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Unless you count the teddy bears the size of an obese 5th grader young Chinese men give their paramours, there are no big pets allowed in Beijing. And if you own a dog, or are thinking about getting one, there are a lot of other rules you should be aware of unless you want your canine to be criminal.|
In Beijing it is mandatory that dogs of all sizes be registered, if you haven’t done so yet you should do it ASAP because, as part of a public health program, police do random dog registration checks. Around major holidays the enforcement ratchets up a couple notches and since getting Fido registered is neither quick nor easy you will want to start the process as soon as you can.
Within the 5th ring road big dogs like Huskies, or anything that can’t be fit into a bicycle basket, are forbidden. The official definition of a big dog is any pooch that stands more than 35cm from ground to shoulder, but if you have a big Beagle, Maltese, or an overgrown Poodle you may still be able to get it registered. Dalmatians and Dobermans are among the breeds the police inside the 5th ring dislike.
If you absolutely must have a second dog you should have a friend register it. Registering it to your roommate won’t work; dogs are registered to households, not individual owners. Similarly, if you have a Tibetan Mastiff within the 5th ring, get a friend out in the boonies to register it for you.
If you’ve read all this and are still determined to go ahead and get a dog, read the following steps carefully to make sure your new best friend is strictly legal.
The mandatory registration is done at the local pai chu suo (派出所 | pàichūsuǒ) which, although it means local police station, is not necessarily the closest police station. Each district in Beijing (Chaoyang, Haidian, etc.) has several pai chu suo – the place where you register when you move or get a new visa. Your dog registers at the same place you do, If you’re not sure where your pai chu suo is (you have to go the one nearest to you) ask building management. Because they almost never leave the premises, the bao an (teenage security guards at your complex), often have no clue where anything is.
One city, many systems: some police at the pai chu suo may want to see the dog in person (or in animal) when you first come in, some don’t – before you try to get Sparky in a cab it’s best to call first and ask. And then go there immediately while the person you talked to is still there.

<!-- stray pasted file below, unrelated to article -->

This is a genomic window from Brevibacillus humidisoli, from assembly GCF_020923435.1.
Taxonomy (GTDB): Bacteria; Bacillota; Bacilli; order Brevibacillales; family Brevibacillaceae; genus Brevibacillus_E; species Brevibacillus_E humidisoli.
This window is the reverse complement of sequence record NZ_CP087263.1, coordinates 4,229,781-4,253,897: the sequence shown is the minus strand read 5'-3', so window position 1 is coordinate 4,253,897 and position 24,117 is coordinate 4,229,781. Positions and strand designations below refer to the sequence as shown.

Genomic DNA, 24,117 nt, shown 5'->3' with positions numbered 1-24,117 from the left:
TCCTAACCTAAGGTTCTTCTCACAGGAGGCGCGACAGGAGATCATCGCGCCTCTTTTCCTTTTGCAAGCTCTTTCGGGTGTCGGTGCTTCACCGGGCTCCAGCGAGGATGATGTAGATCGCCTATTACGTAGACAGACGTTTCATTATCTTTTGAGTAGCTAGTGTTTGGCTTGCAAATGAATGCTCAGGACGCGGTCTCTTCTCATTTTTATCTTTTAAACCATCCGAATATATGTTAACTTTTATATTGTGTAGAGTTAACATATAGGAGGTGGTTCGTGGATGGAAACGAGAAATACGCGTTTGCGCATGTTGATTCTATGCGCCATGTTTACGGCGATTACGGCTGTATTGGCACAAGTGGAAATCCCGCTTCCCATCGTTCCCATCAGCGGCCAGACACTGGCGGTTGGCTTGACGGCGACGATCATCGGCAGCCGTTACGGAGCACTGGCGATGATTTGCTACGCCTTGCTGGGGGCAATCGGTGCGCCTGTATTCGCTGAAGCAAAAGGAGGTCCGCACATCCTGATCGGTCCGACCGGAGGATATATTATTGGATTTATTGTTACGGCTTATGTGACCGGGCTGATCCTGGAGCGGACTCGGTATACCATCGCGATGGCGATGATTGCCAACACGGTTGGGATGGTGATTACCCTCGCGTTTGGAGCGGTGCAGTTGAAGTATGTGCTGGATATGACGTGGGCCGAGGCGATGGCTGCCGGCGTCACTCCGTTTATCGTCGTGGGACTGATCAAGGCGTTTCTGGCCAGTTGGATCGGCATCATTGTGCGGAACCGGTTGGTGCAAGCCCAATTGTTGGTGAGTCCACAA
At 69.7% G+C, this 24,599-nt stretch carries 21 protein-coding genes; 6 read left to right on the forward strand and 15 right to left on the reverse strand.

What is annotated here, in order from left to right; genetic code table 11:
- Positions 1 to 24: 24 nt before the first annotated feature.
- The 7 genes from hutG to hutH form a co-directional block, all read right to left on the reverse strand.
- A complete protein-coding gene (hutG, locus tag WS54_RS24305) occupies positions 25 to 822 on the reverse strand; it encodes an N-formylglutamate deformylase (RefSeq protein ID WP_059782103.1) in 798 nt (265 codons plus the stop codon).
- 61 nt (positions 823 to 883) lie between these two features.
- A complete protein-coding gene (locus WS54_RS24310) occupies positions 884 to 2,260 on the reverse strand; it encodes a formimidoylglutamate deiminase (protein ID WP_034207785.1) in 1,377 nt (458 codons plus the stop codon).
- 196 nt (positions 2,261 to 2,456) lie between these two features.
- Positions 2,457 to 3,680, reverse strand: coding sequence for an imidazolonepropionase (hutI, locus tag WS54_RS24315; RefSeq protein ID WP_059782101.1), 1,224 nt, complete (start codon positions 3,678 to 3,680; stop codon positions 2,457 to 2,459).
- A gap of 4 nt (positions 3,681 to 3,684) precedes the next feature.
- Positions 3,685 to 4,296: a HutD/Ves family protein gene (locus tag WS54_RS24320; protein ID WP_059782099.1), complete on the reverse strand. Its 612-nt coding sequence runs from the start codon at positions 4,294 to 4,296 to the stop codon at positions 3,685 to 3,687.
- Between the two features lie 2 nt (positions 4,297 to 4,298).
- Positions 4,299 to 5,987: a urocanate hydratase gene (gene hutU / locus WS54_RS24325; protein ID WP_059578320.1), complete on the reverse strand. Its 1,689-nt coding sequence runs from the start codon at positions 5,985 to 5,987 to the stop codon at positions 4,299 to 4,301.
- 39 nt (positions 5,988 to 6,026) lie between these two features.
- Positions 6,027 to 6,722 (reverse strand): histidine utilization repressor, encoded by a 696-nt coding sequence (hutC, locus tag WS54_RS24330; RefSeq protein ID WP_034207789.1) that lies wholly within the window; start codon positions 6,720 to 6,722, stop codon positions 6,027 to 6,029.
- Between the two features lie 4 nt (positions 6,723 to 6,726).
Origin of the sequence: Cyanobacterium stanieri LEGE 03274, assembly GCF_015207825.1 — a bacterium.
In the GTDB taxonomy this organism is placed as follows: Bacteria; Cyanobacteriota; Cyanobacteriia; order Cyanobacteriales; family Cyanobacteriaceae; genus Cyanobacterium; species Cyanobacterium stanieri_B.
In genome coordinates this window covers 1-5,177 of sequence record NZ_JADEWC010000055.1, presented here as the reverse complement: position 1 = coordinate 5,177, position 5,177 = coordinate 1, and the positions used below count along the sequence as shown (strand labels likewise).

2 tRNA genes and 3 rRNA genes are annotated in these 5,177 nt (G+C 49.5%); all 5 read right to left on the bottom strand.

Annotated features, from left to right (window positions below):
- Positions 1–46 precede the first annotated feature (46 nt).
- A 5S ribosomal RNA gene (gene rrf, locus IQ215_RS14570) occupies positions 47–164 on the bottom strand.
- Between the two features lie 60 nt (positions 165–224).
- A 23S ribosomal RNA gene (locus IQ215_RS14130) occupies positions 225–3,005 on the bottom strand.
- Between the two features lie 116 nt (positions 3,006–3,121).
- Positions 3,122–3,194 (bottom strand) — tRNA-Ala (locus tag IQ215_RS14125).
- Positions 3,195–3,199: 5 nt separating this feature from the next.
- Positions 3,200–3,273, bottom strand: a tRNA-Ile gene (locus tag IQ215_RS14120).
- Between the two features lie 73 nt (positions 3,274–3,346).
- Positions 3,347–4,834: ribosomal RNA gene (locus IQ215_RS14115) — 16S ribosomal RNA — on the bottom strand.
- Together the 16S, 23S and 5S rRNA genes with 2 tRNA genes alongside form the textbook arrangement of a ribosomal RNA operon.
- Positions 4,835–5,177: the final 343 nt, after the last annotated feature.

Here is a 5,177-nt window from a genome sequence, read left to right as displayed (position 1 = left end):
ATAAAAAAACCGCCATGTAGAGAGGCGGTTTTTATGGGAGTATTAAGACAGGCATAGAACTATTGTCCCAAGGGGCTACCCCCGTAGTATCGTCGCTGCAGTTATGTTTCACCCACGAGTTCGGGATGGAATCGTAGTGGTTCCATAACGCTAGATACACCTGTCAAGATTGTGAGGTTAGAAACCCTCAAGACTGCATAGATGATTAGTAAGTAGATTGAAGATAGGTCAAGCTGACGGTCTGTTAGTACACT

For Fido to be official, he’ll need two passport-sized photos. Since it’s not quite as official as a visa you can probably take a headshot yourself and have it printed and cut down to size.
You will need to bring all your China paperwork with you - your passport, residency permit, and pretty much every official piece of paper you can find. In addition to your bona fides, you must bring your lease or the title to your house.
Making your furry friend official in Beijing costs 1000 RMB, renewing the annual registration is 500. If you have an official neuter/spay certificate you should receive a 500 yuan discount on your initial registration. Like everything bureaucratic, this is all subject to change at any moment, and depending on who you’re talking to. Still, with patience, persistence, and probably some help from a Chinese friend, your pooch will have an official photo ID within the week.
If you live outside the 5th ring you still have to register your dog. And no matter where you live you need to make sure dogs are okay with your landlord and building management. Outside the 5th ring you will still need to check with management to find out if it’s okay to have a giant Doberman or other big dog on the premises.
Even for dog lovers this process may be a bit daunting. Keeping a dog in any city is problematic as dogs generally don’t like lying around your apartment all the time and would prefer to be dashing through fields pointing birds or something. Beijing only has one park (Chaoyang) where (for 10 kuai) your dog can run around and socialize - other parks do not allow dogs.
Another thing you should keep in mind when acquiring a pet in Beijing is how long you’re going to be here. Dogs live 12 years on average, are you going to be teaching English here in a decade? Is your company going to keep you in Beijing for another 12 years with the economy shriveling?
Be responsible, unlike 400 bootleg DVDs or a toaster oven, a dog – especially a big one – can’t be easily unloaded on friends when your attempts to get your visa renewed fail and you have to return from whence you came.